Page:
Announcing Stack Overflow Documentation

We started with Q&A. Technical documentation is next, and we need your help.

Whether you're a beginner or an experienced developer, you can contribute.

Sign up and start helping → Learn more about Documentation →

I am new to Artificial Neural Networks.

I am interested in an application like this:


I have a significantly large set of objects. Each object has six properties, denoted by P1–P6. Each property has a value which is a symbolic value. In other words, in my example P1–P6 can have a value from the set {A, B, C, D, E, F}. They are not numeric. (Suppose A,B,C,D,E,F are colours; then you will understand my idea.)

Now, there is another property R that I am interested in. Suppose

R = {G1, G2, G3, G4, G5}

I need to train a system for a large set of P1–P6 and the relevant R. Now I want to do the following.

  1. I have an object and I know the values of P1 to P6. I need to find the R (The Group that the object belongs.)

  2. To get a desired R what is the pattern I need to have in P1–P6. As an example given that R = G2 I need to figure out any pattern in P1–P6.

My questions are:

  1. What are the theories/technologies/techniques I should read and learn in order to implement 1 and 2, respectively?

  2. What are the tools/libraries you can recommend to get this simulated/implemented/tested?

share|improve this question
How big is de set {A,B,C,D,E,F,...} ? is it finite? – wildplasser Sep 5 '11 at 10:25
Yes it is. And they are independant – Chathuranga Chandrasekara Sep 5 '11 at 10:27
Well, then IMHO your problem seems more or less like a search engine or recommandation system (except for the Px being having fixed size) Have you looked at SVD? – wildplasser Sep 5 '11 at 10:36
up vote 3 down vote accepted

You should check out classification algorithms (a subsection of artificial intelligence), especially the nearest neighbor-algorithms. Your problem may be solved by different techniques, which all have different advantages and disadvantages.

However, I do not know of any method in artificial intelligence, which allows a two-way classification (or in other words, that both implement your prerequisites 1 and 2 simultaneously). As all you want to do so far is having a bidirectional mapping of P1..P6 <=> R, I would suggest to just use a mapping table instead of an artificial intelligence algorithm. An AI would work great if you not exactly know, which of your samples is categorized under A..E in P1..P6.

If you insist on using an AI for it, I'd suggest to first look at a Perceptron. A perceptron consists of input, intermediate and output neurons. For your example, you'd have the input-Neurons P1a..P1e, P2a..P2e, ... and five output neurons R1..R5. After training, you should be able to input P1..P6 and get the appropriate R1..R5 as output.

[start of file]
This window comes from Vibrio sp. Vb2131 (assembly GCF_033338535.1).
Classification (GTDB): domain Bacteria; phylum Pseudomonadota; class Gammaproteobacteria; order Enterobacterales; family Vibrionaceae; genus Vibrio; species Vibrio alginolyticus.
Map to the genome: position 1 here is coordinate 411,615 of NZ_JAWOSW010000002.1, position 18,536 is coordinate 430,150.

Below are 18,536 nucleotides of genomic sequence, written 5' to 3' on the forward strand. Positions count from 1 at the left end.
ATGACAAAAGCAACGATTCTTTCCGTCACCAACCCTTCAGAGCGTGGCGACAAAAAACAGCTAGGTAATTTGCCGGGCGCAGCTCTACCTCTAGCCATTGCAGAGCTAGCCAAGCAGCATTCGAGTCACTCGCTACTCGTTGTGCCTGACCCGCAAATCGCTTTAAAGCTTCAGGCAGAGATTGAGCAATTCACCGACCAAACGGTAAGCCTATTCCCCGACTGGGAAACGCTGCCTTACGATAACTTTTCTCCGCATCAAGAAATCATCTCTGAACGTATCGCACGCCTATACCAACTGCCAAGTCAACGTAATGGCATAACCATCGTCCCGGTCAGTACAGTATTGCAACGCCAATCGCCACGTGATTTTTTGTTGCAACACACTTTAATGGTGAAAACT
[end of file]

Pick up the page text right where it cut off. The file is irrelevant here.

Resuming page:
As for frameworks and technologies, I only know of the Business Intelligence suite for Visual Studio, although there are a lot of other frameworks for AI out there. Since I do not have used any of them (I always coded them myself in C/C++), I can't recommend any.

share|improve this answer

The way you described your problem, you need to look up various machine learning techniques. If it were me, I would try and read about k-NN (k Nearest Neighbours) for the classification. When I say classification, I mean getting the R if you know P1-P6. It is a really simple technique and should be helpful here.

As for the other way around, what you basically need is a representative sample of your population. This is I think not so usual, but you could try something like a k-means Clustering. Clustering methods usually determine the class of an object (property R) by themselves, but k-means Clustering is cool in this situation because you need to give it the number of object classes (e.g. different possible values of R), and in the end you get one representative sample.

You definitely shouldn't go for any really complex techniques (like neural networks) in my opinion since your data doesn't have a precise numerical interpretation and the values can't be interpreted gradually.

The recommended tools really depend on your base programming language. There's a great tool called Orange which is Python-based and it's my tool of choice for these kind of things (especially since it is really easy to connect your Python modules with C/C++). If you prefer Java, there's a quite similar tool called Weka that you could use. I think Weka is a little bit better documented, but I don't like Java so I've never tried it out.

Both of these tools have a graphical clickable interface where you could just load your data and get the classification done, play with the parameters and check what kind of output you get using different techniques and different set-ups. Once you decide that you got the results you need (or if you just don't like graphical interfaces) you can also use both of them as libraries of a kind when programming (Python for Orange and Java for Weka) and make the classification a part of a bigger project.

If you look through the documentation of Orange or Weka, I think it will give you a few ideas about what you could actually do with the data you have and when you know a few techniques that seem interesting to you and applicable to the data, maybe you could get more quality comments and info on a few specific methods here than when just searching for a general advice.

share|improve this answer

It seems like a typical classification problem. In case you really have a lot of data have a look at Apache Mahout which provides distributed implementations of machine learning algorithms. If you need something less complex for prototyping TimBL is a nice alternative.

share|improve this answer

Your Answer


By posting your answer, you agree to the privacy policy and terms of service.

Not the answer you're looking for? Browse other questions tagged or ask your own question.